Now these ponderous steps were taken in the first centuries of the church’s life also, as the early theologians struggled to understand the particularity of our revelation. It is astonishing to us that these debates were so violent, but, in addition to their political contexts, they also had existential impact. It mattered that the Word that is God became flesh, because life and our ability to deal with reality matter. If “in Him was life,” then we must have that life in human flesh. If “that life was the light of all people,” then no partial viewing is sufficient, when what we most need is this light.

Everything, from our visual depth perception, to our cunning with numbers, to our sense of cause and effect, that enables us on the one hand to turn the world into story and on the other to anticipate the future, everything arises out of our existential anxiety to know that it is reality and not illusion that we deal with. When the early theologians said that in Jesus we were not sent an emissary, to leave us thrashing and suffocating through the layered curtains of revelation, but God from God, light from light, true God from true God, they were fueled by that anguished groping for reality which is our essence and its consolation they had known in Christ. At the ultimate level, across an abyss we cannot bridge, God reached out and was with us. The essence of divinity is invested in our flesh; by God’s own action, God is not remote, but irrevocably enmeshed with us. God has chosen to act for our restoration by becoming human, fulfilling all that was hoped for, removing the barriers between us. Goodness has thrown in its lot with us. Hope will never again be a stranger to us. Heaven will never be closed to us again.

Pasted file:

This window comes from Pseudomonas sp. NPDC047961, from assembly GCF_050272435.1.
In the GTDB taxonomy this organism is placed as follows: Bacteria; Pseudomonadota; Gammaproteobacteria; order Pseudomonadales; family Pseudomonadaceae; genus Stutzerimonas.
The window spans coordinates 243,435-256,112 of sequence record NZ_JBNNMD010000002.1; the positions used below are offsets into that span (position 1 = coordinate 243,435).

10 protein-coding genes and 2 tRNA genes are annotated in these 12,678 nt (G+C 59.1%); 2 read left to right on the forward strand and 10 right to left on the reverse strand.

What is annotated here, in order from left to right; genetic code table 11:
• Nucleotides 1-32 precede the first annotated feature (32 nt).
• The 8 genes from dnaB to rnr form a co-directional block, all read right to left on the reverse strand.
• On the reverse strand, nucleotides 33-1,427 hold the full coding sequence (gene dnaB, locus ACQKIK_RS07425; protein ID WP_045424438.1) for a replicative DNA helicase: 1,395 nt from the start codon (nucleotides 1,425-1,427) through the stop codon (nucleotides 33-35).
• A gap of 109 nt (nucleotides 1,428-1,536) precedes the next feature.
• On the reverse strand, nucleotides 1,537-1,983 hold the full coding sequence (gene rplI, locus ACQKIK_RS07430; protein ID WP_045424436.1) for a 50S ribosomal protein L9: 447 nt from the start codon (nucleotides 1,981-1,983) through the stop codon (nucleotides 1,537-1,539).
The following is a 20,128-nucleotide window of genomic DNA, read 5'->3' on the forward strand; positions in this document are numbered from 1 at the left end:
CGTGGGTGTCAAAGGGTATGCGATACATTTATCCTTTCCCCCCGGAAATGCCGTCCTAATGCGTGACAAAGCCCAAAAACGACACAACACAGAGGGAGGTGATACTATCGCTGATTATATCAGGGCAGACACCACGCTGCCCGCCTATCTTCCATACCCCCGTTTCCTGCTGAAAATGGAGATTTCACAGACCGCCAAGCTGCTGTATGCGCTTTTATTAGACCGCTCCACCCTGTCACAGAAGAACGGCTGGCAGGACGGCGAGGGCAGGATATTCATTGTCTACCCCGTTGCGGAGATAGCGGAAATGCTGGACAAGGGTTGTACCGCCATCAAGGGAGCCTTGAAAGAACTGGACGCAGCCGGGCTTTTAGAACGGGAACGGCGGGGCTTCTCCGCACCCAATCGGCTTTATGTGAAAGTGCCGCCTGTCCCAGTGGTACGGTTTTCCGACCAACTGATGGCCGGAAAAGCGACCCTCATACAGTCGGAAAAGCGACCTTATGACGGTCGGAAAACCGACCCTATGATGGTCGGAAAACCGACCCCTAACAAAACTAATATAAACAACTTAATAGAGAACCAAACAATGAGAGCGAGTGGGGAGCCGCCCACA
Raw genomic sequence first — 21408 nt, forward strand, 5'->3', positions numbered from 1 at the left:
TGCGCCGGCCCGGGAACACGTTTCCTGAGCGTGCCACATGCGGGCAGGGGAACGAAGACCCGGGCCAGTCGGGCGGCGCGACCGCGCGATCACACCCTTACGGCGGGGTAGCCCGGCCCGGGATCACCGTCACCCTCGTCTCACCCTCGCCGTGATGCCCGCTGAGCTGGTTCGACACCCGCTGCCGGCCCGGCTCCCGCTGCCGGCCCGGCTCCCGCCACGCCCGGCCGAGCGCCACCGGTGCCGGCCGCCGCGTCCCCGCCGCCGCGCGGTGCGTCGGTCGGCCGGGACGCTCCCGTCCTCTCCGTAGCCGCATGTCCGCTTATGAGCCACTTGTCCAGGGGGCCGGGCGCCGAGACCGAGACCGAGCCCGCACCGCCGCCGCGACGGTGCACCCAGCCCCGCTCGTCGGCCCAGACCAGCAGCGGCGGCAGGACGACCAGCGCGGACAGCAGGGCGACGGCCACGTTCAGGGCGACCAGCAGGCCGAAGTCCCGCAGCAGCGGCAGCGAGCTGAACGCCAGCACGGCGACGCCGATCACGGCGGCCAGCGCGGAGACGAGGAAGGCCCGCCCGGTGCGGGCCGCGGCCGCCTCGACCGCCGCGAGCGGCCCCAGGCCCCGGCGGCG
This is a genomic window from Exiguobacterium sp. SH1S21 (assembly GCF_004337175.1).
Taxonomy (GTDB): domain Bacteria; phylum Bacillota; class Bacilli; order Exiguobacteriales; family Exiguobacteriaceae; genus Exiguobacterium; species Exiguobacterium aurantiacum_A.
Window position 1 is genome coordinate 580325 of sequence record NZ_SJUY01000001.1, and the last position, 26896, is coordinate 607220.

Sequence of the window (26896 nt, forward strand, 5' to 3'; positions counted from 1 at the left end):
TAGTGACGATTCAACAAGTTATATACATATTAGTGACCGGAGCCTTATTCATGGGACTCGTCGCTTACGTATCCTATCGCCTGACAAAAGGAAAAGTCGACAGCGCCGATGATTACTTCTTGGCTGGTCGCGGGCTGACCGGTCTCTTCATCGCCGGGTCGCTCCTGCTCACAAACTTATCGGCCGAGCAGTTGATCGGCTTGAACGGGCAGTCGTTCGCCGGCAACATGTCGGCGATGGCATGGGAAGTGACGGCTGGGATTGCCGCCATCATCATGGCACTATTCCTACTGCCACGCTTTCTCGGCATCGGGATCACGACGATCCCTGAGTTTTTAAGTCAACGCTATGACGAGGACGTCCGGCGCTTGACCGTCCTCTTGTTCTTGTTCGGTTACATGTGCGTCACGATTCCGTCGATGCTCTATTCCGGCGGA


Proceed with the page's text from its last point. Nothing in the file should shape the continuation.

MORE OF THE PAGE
That this is a statement of faith is precisely my point. You cannot get at this claim with scientific devices, because it attempts to resolve an anguish that is prescientific. I do not mean from an era before science. I mean that our desire to know the truth, to know ourselves in touch with reality, is prior to the impulse of scientific investigation, which is only one of the drives it motivates. This statement of faith—that the ground of all reality is accessible to us—is prior to and larger than scientific claims. To science it says, “I am incomprehensible to you, not because I am inaccurate, but because your tools are limited to the quantifiable.” And how did we know that in Jesus unfettered reality was among us? The ultimate and utter reality in Jesus is demonstrated by his Resurrection. Death cannot overcome what is real and what is true; that which holds all things as one is not wiped out by decay and defeat. Jesus’ Resurrection is not simply a sign of God’s vindication of that human being, but a demonstration that what was present in Jesus was the life that is the light of all, which darkness cannot overcome. This claim we cannot disavow and remain Christian.

Now, if you will, in your life also this unlikely conjunction must be affirmed: the Word must be made flesh. And if I have, up to this point, been speaking of conceptual things—if I have been Wordy—it is no less crucial to be fleshly. Your faith, you see, is also a complex construction. It has an inherited traditional deposit—all the unlikely claims we struggle with and resist, this hoard of holy words—and it has impact in your daily life—a constellation of habits and attitudes, of allegiances and values, all expressed through your flesh. This objective wordy belief must be wedded with the subjective fleshly behaviors. In you also the Word must become flesh. So to conclude I will mention two very divergent ways in which this might be so, one close to hand and comforting, the other more distant and troubling.